1. The oath excludes all intention to support the claim or pretensions of any other person or persons to the crown and government than the reigning sovereign. A Jacobite, who is persuaded of the Pretender's right to the crown, and who, moreover, designs to join with the adherents to that cause to assert this right, whenever a proper opportunity, with a reasonable prospect of success, presents itself, cannot take the oath of allegiance; or, if he could, the oath of abjuration follows, which contains an express renunciation of all opinions in favour of the claim of the exiled family.
2. The oath excludes all design, at the time, of attempting to depose the reigning prince, for any reason whatever. Let the justice of the Revolution be what it would, no honest man could have taken even the present oath of allegiance to James II., who entertained at the time of taking it a design of joining in the measures which were entered into to dethrone him.
3. The oath forbids the taking up of arms against the reigning prince, with views of private advancement, or from motives of personal resentment or dislike. It is possible to happen in this, what frequently happens in despotic governments, that an ambitious general at the head of the military force of the nation, might by a conjuncture of fortunate circumstances, and a great ascendancy over the minds of the soldiery, depose the prince upon the throne, and make way to it for himself, or for some creature of his own. A person in this situation would be withholden from such an attempt by the oath of allegiance, if he paid regard to it.
If there were any who engaged in the rebellion of the year fortyfive with the expectation of titles, estates, or preferment; or because they were disappointed, and thought themselves neglected and ill used at court; or because they entertained a family animosity, or personal resentment against the king, the favourite, or the minister: if any were induced to take up arms by these motives, they added to the many crimes of an unprovoked rebellion, that of wilful and corrupt perjury. If, in the late American war, the same motives determined others to connect themselves with that opposition, their part in it was chargeable with perfidy and falsehood to their oath, whatever was the justice of the opposition itself, or however well founded their own complaints might be of private injury.
We are next to consider what the oath of allegiance permits, or does not require.
1. It permits resistance to the king, when his ill behaviour or imbecility is such as to make resistance beneficial to the community. It may fairly be presumed that the Convention Parliament, which introduced the oath in its present form, did not intend, by imposing it, to exclude all resistance, since the members of that legislature had many of them recently taken up arms against James II., and the very authority by which they sat together was itself the effect of a successful opposition to an acknowledged sovereign. Some resistance, therefore, was meant to be allowed; and if any, it must be that which has the public interest for its object.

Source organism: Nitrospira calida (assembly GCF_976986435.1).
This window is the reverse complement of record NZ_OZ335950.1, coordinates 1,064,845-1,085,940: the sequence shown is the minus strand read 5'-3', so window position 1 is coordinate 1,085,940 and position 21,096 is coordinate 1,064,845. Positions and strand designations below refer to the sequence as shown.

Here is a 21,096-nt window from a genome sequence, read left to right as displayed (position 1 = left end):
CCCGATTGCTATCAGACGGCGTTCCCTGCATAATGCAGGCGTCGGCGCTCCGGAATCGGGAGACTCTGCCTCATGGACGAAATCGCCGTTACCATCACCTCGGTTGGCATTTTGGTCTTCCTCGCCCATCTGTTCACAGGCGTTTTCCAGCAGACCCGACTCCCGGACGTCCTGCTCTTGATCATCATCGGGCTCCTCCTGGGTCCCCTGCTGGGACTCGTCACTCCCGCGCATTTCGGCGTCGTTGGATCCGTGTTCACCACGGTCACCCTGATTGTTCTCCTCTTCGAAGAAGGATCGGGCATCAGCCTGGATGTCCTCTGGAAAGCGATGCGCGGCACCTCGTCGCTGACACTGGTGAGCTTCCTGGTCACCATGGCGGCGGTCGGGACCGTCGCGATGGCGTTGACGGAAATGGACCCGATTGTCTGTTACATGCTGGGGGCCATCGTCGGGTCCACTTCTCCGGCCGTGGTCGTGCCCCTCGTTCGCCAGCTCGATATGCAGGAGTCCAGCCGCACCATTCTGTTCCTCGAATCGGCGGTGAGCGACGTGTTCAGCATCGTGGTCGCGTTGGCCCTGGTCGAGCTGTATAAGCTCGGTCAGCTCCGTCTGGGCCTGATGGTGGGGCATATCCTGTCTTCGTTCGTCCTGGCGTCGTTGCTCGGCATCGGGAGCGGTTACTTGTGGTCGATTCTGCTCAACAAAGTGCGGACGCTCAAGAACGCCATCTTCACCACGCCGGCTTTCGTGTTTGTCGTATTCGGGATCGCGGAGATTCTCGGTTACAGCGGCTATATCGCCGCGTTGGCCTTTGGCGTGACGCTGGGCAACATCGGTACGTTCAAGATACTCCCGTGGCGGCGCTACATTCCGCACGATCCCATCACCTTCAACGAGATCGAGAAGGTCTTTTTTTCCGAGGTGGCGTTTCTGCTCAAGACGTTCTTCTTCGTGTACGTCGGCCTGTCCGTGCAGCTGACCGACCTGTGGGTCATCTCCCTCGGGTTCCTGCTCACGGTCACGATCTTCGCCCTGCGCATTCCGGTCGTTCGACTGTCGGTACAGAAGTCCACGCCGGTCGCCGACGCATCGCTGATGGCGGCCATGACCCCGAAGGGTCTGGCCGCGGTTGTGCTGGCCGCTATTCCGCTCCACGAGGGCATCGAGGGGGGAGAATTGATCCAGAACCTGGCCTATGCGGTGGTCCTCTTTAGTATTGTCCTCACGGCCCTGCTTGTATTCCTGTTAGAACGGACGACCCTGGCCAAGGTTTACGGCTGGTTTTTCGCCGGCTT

2. The oath does not require obedience to such commands of the king as are unauthorised by law. No such obedience is implied by the terms of the oath: the fidelity there promised, is intended of fidelity in opposition to his enemies, and not in opposition to law; and allegiance, at the utmost, can only signify obedience to lawful commands. Therefore, if the king should issue a proclamation, levying money for imposing any service or restraint upon the subject beyond what the crown is empowered by law to enjoin, there would exist no sort of obligation to obey such a proclamation, in consequence of having taken the oath of allegiance.
3. The oath does not require that we should continue our allegiance to the king, after he is actually and absolutely deposed, driven into exile, carried away captive, or otherwise rendered incapable of exercising the regal office, whether by his fault or without it. The promise of allegiance implies, and is understood by all parties to suppose, that the person to whom the promise is made continues king; continues, that is, to exercise the power, and afford the protection which belongs to the office